Two decades of agricultural depression, beginning in 1920, unsettled the class relations of Union County, but did not alter the social environment of its residents. That change came only after 1945, when “the entire structure and organization of daily life shifted.” The industrialization of Union County agriculture accelerated, with the central government acting as a common agent of change. Cheaper fruits and vegetables from California, grown on land irrigated by federally subsidized water and carried over the new federal superhighways, displaced Union County produce in Chicago markets. School consolidation, commonly brokered by Extension Agents, undercut community ties. New dairy technologies and regulations drove small producers (mostly farm wives) out of the butter and cream business, while massive “chicken factories” displaced the small flocks. Draft horses, still the dominant source of field power in 1945, virtually disappeared, replaced by capital-intensive tractors enjoying favored tax treatment and catering to the fixations of the new “college-educated farmer.” Hybrid seed corn (price $20 a bushel) drove out open pollination strains ($3 a bushel), as standardization became the buzzword. At the urging of Extension Agents and bankers, most Union County farmers either modernized and expanded, or shut down.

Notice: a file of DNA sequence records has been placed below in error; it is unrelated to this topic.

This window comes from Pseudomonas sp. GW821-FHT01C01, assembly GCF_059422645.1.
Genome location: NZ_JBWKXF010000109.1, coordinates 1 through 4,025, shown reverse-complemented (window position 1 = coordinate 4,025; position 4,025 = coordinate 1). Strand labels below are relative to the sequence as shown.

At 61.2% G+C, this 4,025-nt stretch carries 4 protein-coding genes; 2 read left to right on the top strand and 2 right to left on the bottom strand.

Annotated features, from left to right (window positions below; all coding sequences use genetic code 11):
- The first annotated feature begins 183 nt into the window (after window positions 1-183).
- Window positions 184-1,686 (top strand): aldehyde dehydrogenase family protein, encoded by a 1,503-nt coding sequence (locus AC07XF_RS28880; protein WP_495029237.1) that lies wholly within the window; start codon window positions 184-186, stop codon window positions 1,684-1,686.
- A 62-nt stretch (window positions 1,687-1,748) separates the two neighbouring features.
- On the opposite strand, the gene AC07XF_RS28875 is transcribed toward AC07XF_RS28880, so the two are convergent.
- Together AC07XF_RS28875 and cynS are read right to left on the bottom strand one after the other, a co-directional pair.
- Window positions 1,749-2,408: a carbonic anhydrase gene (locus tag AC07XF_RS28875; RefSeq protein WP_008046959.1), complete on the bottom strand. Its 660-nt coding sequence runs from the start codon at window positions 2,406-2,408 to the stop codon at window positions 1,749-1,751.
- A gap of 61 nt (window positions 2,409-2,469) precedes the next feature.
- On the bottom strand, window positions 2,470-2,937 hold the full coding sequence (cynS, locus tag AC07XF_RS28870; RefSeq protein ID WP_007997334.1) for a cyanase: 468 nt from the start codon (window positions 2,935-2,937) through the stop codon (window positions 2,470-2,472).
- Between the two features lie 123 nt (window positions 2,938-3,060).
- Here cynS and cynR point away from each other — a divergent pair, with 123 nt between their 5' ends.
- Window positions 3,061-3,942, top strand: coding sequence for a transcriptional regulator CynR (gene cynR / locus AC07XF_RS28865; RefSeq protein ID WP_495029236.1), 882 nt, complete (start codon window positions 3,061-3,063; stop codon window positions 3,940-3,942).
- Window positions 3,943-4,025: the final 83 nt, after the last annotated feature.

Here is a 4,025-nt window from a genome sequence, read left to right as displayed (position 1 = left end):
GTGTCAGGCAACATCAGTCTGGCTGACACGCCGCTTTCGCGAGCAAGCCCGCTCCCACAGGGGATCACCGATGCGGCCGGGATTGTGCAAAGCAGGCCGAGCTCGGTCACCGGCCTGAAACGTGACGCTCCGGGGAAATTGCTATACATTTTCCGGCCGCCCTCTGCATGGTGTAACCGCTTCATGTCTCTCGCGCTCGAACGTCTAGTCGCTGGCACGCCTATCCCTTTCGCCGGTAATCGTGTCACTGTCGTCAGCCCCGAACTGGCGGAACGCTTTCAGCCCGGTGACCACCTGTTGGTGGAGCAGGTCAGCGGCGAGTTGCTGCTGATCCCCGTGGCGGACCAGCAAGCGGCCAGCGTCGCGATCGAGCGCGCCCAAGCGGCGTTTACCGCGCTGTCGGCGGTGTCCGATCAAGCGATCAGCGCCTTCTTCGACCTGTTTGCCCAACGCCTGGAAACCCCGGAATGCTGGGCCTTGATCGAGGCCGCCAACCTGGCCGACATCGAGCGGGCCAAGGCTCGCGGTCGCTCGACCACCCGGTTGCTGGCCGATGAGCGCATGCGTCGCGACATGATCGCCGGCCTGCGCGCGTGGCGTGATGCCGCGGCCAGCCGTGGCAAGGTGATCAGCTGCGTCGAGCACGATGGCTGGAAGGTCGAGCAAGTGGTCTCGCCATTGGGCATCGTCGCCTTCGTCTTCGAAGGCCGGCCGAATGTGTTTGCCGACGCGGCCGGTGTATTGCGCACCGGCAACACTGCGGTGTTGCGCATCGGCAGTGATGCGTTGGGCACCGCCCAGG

The social effects were vast. Among women, some of the wealthier farm wives made the transition to full-time homemakers. But most eventually took off-farm jobs, simply to pay current bills. Industrially processed food and supermarkets replaced home gardens, smokehouses, and canning. Hog butchering, a community ritual as late as the 1930’s, completely disappeared, as did other informal methods of economic cooperation. Children vanished as well, as rural fertility tumbled considerably below that of the state’s urban areas. The age pyramid for the county’s farm population—healthy as late as 1940—became a grotesque stick by 1960, dominated by a bulge among the older categories.